Sharing

This post is based on the War for Kindness: Building Empathy in a Fractured World by Jamil Zaki. Empathy can be broken down into three components: sharing, thinking about, and caring about. Sharing involves sharing experiences, emotional feelings, and personal distress. Zaki elaborates using this anecdote. He asks us to imagine we’re a senior in college, walking with a close friend to his apartment. On our way in he checks his mailbox, then freezes. He says, “Holy shit. This is it.” You know what he means. You’ve seen him work relentlessly for three years in hope of getting into medical school, and into one program in particular. He’s talked with you maybe thirty times since applying, alternately anxious, helpful, or both. You rush upstairs, and he opens the envelope. His face contorts, and you lean forward, for a moment not knowing whether he’s ecstatic or upset. It becomes apparent that he is not crying happy tears.

Zaki continues, “As your friend collapses into a heap, you might frown, slum, and even tear up yourself. Your mood will probably plummet. This is what empathy researchers call experience sharing: vicariously taking on the emotions we observe in others. Experience sharing is widespread—people “catch” one another’s facial expressions, bodily stress, and moods, both negative and positive. Our brains respond to each other’s experiences and thoughts as if we were experiencing those states ourselves.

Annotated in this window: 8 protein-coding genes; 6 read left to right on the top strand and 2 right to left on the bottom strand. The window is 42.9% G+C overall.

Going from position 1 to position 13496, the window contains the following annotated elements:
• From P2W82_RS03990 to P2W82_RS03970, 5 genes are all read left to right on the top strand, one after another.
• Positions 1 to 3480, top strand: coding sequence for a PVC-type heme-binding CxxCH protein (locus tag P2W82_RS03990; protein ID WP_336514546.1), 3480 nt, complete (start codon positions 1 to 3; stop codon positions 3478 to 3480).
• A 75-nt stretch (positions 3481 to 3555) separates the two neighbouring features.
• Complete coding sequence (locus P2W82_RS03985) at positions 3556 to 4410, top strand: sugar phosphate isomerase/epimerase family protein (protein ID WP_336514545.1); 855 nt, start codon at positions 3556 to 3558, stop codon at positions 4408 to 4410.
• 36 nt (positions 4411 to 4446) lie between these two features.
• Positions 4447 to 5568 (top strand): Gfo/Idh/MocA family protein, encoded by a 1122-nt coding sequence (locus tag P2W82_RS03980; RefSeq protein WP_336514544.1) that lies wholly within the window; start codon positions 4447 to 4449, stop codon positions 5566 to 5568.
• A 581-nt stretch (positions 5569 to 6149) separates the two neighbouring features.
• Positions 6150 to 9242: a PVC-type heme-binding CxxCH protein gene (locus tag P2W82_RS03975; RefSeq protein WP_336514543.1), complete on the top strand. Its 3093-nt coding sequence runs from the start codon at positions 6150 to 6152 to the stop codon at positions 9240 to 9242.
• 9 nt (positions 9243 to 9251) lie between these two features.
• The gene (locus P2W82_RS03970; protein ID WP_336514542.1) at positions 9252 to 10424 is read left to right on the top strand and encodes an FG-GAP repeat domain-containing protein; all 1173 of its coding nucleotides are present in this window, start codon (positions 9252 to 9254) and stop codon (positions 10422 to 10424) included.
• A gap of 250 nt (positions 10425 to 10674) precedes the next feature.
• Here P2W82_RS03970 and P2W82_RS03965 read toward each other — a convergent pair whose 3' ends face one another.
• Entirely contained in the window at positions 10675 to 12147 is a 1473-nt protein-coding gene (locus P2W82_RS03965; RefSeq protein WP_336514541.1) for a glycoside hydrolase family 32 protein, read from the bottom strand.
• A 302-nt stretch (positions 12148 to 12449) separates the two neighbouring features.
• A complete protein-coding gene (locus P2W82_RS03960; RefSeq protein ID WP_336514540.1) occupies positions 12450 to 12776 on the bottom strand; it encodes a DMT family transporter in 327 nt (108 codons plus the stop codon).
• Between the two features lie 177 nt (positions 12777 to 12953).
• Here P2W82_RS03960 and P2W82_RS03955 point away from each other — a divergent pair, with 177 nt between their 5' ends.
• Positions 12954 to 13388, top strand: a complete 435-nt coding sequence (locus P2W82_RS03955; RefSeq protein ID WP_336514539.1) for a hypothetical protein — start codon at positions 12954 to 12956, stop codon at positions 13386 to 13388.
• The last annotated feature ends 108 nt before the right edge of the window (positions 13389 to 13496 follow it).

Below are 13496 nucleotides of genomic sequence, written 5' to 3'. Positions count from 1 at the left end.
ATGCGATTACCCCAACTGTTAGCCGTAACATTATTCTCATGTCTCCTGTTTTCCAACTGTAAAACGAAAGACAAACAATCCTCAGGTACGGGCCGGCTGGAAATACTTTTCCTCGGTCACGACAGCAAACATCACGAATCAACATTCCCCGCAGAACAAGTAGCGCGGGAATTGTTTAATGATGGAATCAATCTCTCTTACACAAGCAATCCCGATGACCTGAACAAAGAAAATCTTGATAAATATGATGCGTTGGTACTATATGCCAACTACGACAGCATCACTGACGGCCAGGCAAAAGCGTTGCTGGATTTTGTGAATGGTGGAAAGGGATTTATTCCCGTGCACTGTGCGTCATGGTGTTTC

Experience sharing is the closest we come to dissolving the boundary between self and other. It is empathy’s leading edge. It is evolutionary ancient, occurring in monkeys, mice, and even geese. It comes online early in life: Infants mimic each other’s cries and take on their mothers’ distress. And it occurs at lightning speed. Seeing your friend grimace, you might mimic his face in a fraction of a second.”

Experience sharing provided the foundation of empathy science. Before the word “empathy” existed philosophers such as Adam Smith described “sympathy,” or “fellow feeling” in ways that tightly match experience sharing. For instance Smith writes that “by changing places in fancy with the sufferer…we come to either conceive or to be affected by what he feels.” Zaki summarizes, “From ‘emotion contagion’ in psychology to mirroring in neuroscience, experience sharing has long been the most famous piece of empathy.”

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